9. oldrover

    oldrover Well-Known Member

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    They seem to sell individual issues for £8, that's probably the way to go for me, whether they're selling this one yet or not is another matter.

    Have you read it? As a matter of interest, does it mention City Park in Launceston?
     
  10. Pertinax

    Pertinax Well-Known Member

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    I don't subscribe to IZES so don't get this mag. but the Bartlett Society, another Zoo specialist group, mentioned a talk on this same subject scheduled for one of their meetings recently. Of course I imagine the sources for both of these are the same as everybody else's.
     
  11. Surroundx

    Surroundx Well-Known Member

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    You wouldn't happen to have the precise pagination of the article would you?
     
  12. snowleopard

    snowleopard Well-Known Member Premium Member

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    The 5-page Thylacine article in the new magazine (pages 29-33) includes 8 photos and does indeed mention the City Park Zoo in Launceston, Tasmania. There is at least one paragraph about the zoo and this interesting sentence: "It is believed that this zoo had the last two Tasmanian Emus (Dromaius novaehollandiae diemenensis) ever exhibited."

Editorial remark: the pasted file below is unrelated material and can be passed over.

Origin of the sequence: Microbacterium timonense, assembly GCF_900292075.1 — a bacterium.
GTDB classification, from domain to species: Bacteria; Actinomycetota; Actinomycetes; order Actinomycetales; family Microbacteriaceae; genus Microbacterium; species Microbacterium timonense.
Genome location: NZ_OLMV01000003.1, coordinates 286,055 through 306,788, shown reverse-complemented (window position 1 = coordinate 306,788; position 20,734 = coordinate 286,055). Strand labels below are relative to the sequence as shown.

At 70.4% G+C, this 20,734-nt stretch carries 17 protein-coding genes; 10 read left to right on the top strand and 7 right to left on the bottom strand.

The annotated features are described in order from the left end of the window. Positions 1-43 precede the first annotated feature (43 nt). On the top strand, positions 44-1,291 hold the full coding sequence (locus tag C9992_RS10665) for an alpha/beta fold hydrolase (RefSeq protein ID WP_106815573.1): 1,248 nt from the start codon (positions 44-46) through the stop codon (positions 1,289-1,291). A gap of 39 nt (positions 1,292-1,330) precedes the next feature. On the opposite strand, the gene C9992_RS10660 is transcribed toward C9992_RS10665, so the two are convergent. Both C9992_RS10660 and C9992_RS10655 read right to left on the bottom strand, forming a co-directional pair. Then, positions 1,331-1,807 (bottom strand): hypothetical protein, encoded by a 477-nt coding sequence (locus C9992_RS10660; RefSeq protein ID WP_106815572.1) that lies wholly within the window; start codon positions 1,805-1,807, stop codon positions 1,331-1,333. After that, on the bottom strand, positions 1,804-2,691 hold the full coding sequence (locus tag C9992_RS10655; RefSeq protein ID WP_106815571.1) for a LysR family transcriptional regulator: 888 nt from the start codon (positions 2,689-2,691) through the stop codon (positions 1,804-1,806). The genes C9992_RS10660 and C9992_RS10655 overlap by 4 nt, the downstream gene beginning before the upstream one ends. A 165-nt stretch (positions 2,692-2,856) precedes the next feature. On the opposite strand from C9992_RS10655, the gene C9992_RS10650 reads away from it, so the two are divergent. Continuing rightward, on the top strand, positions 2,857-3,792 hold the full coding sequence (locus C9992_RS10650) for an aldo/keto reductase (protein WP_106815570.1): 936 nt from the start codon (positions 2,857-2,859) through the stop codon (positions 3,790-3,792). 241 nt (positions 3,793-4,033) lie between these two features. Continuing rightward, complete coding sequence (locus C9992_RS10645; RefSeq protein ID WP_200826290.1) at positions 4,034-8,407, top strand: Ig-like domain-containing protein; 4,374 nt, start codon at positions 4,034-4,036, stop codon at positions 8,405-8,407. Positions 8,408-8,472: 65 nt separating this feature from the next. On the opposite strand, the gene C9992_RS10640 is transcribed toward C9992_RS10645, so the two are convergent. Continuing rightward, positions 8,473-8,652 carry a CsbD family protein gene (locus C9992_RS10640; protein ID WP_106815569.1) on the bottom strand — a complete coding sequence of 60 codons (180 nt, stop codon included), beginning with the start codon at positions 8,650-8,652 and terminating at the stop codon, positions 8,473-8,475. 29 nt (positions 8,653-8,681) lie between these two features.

I would recommend to anyone interested in zoos to order a single copy of Zoo Grapevine & International Zoo News and then if they are impressed (and I'm sure that they will be!) to spend the money on a subscription.
     
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  13. Surroundx

    Surroundx Well-Known Member

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    Chapple, Peter. (2001). The Quest for the Thylacine, pp. 75-81. In: Cropper, Paul (ed.). Myths & Monsters 2001 Conference Papers. Unpublished.

    See also pp. 82-83, which seems to have been omitted from the Contents Page.
     
  14. oldrover

    oldrover Well-Known Member

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    Thanks. Yes, I probably will get this.I'd be interested to see what's made of it there.
     
  15. SealPup

    SealPup Well-Known Member

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    Thylacines and devils went extinct in the mid Holocene on the mainland, when dingos arrived from Asia. Wouldn't be Europeans introducing dogs to Tasmania did them in, would it? Without packs - something evolved to guard resources, not bring down prey - the thylacines were disadvantaged against canid kleptoparasites. The devils too, though they fare better by way of being able to process foods dogs cannot. All the same both went extinct on the mainland with the spread of dingos, and shifting hunting behaviours by aboriginals who began to prefer smaller prey items,
     
  16. Giant Panda

    Giant Panda Well-Known Member

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    The thylacine's genome has been sequenced for the first time, using tissue from a one-month-old joey preserved in 1909.